"The Man Who Came To Dinner", film
"The early village-cock hath twice done salutation to the morn"
Richard III, Shakespeare

Death At One's Elbow

Phrase from the Joe Orton Diaries

Death Of A Disco Dancer

"I'd rather not talk to my neighbour, I'd rather not get involved"
"Poor Cow", by Nell Dun

Frankly Mr. Shankly

Name possibly from onetime Liverpool FC manager Bill Shankly

Half A Person

"I hitchiked all the way down to Memphis, got a room at the YMCA..."
"Guitar Man", by Elvis Presley
"Caliban is only half a person at the best of times."
From "The Collector", by John Fowles

Hand In Glove

"...and everything depends on how near you sleep to me."
Take This Longing, by Leonard Cohen
"I'll probably never see you again. I know it."
"A Taste Of Honey", by Shelagh Delaney

Handsome Devil

A Boy In The Bush is a novel by D. H. Lawrence
"There's more to life than what you read in books."
"Slaughterhouse Five", by Kurt Vonnegut

The Hand That Rocks The Cradle

"The Hand that Rocks The Cradle", title of "Crib"-detective series,1981
"Climb upon my knee, sonny boy..."
"Sonny Boy", Al Jolson
"Over the stones, rattle his bones, he's only a beggar who nobody owns."
Gray's Elegy (original source)
"So rattle her bones all over the stones, she's only a beggar-man whom nobody owns."
The Lion In Love, by Shelagh Delaney (this is the most likely direct source)

The Headmaster Ritual

"...who grabs and devours ..."
By Grand Central Station I Sat Down And Wept, by Elizabeth Smart

Heaven Knows I'm Miserable Now

"Heaven Knows I'm Missing Him Now", song by Sandie Shaw

How Soon Is Now ?

"To be born the son of a Middlemarch manufacturer, and inevitable heir to nothing in particular,.."
"Middlemarch", by George Eliot

I Don't Owe You Anything

"I don't owe you a thing."
"A Taste Of Honey", by Shelagh Delaney

I Want The One I Can't Have

"Health, Health, the blessing of the Rich, the Riches of the Poor"
From Edith Sitwell's "The English Eccentrics"
"A tough kid who sometimes sleeps on nails."
Director Howard Sachler's description of James Dean.
"We all want the things we can't have."
Samantha Eggar in The Collector.

Is It Really So Strange ?

"I could never never go back home again."
24 Hours From Tulsa by Gene Pitney

Last Night I Dreamt That Somebody Loved Me

"Last Night Was Meant For Love" is a single by Billy Fury (who features on the single sleeve)

London

"..because you notice the jealousy of those that stay at home..."
By Grand Central Station I Sat Down And Wept, by Elizabeth Smart

Louder Than Bombs

"...louder than bombs or screams or the inside ticking of remorse..."
By Grand Central Station I Sat Down And Wept, by Elizabeth Smart

Miserable Lie

"...by his sweetness and goodness to her through the brief years of his flower-like life."
Oscar Wilde's De Profundis

Paint A Vulgar Picture (and You Just Haven't Earned It Yet, Baby)

"You just haven't earned it yet, baby"
Geoff Travis
"Paint a vulgar picture"
Oscar Wilde

Pretty Girls Make Graves

"Nature played this trick on me"
The barber in the film "Victim"
"Pretty girls make graves"
Dharma Bums - Jack Kerouac

The Queen Is Dead

"The Queen Is Dead"
Last Exit To Brooklyn, Hubert Selby Jnr
"Shall we go for a walk where it's quiet..?"
From the film of Billy Liar
"Take Me Back To Dear Old Blighty..." is from the film The L Shaped Room.

Reel Around The Fountain

"Take and mount me like a butterfly"
Exit Smiling - Morrissey (after From Reverence To Rape by M.Haskell)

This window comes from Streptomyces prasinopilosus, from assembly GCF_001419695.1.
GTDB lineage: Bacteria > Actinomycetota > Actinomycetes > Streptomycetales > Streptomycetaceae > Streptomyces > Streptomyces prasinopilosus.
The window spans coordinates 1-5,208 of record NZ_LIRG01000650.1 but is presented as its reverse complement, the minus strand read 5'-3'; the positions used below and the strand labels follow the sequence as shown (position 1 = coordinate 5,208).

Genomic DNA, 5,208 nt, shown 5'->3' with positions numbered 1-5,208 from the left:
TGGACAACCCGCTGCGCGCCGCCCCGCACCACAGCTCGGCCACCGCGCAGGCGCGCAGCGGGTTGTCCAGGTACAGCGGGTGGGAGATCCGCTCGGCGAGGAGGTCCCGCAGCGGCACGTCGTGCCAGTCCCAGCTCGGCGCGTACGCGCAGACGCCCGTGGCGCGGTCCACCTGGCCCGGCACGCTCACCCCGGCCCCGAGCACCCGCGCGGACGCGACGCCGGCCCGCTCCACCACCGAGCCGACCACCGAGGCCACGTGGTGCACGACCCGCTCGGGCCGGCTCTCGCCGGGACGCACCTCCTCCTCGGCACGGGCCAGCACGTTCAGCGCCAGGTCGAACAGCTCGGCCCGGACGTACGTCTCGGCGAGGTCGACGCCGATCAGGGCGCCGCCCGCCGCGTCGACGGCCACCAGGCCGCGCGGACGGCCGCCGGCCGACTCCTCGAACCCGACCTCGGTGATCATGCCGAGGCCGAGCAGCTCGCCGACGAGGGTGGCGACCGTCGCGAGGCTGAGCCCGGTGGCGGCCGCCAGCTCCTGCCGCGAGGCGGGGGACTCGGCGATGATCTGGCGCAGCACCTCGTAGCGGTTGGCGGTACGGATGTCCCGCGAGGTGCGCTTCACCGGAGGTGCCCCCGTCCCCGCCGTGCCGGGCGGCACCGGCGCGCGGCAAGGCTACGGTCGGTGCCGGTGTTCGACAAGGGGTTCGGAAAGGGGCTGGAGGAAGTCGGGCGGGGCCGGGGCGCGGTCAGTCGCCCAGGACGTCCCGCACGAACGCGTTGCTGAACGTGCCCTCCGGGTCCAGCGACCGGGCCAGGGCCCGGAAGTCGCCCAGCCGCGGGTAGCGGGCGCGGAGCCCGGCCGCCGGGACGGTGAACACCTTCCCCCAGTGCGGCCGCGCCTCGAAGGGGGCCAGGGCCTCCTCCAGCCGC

"...like butterflies on pins."
"...reel around the cafe."
By Grand Central Station I Sat Down And Wept, by Elizabeth Smart
"You're the bee's knees, but so am I"
"I dreamt about you last night, and I fell out of bed twice."
both from the film adaptation of A Taste Of Honey by Shelagh Delaney

Rubber Ring

"Everybody's Clever Nowadays"
The Importance Of Being Earnest, by Oscar Wilde

Rusholme Ruffians

"Fourteen Again"
The whole song is loosely based around this song by Victoria Wood

Shakespeare's Sister

"Shakespeare's Sister"
An essay by Virginia Woolf, also a character in Tennessee William's "Glass Menagerie"
"...our bones groaned like old trees..."
"rocks below could promise certain death."
From Elizabeth Smart's "By Grand Central Station I Sat Down And Wept".

Sheila Take A Bow

"If the homework brings you down, then we'll throw it on the fire."
Kooks, David Bowie

Shoplifters Of The World Unite

"My only weakness is ... well, never mind, never mind"
James Dean in "Kraft Mystery Hour : Danger !"
"It's a long time, six months."
"A Taste Of Honey", by Shelagh Delaney

Some Girls Are Bigger Than Others

"Send me the pillow, the one that you dream on"
"Send me the pillow you dream on" - Johnny Tillotson
The lines about Anthony and Cleopatra are about the film "Carry On Cleo"

Still Ill

"Society owes me a living"
Myra Hindley, 1977
"We walked for miles, round the backs, right over the iron bridge and down underneath it on the towpath. We were kissing away and touching and getting really sore lips"
From Viv Nicholson's book, "Spend Spend Spend".

Stop Me If You Think You've Heard This One Before

"Stop Me If You've Heard It"
Short story by Noel Coward.

Strangeways, Here We Come

"Borstal, here we come"
Billy Liar

Stretch Out And Wait

"Jim, do you think that the end of the world will come at night time ?"
Rebel Without A Cause
"We are here and it is now."
Men's Liberation by Jack Nichols

Suffer Little Children

"Whatever Ian has done, I have done"
Myra Hindley
"Suffer the little children to come unto me"
Whispered when Myra walked past by inmates of Hindley's jail (from the bible; "suffer" is equivalent to "allow")
There is a play by Stanley Houghton called "Hindle Wakes".

Sweet And Tender Hooligan

"In the midst of life we are in debt"
Peter Cook & Dudley Moore
"In the midst of life we are in death"
Coleridge (adapted by Cook and Moore for their sketch)
Also from The Burial Service in the Book of Common Prayer

That Joke Isn't Funny Anymore

"I've watched this happen in other people's lives and now it's happened in ours"
"Alice Adams"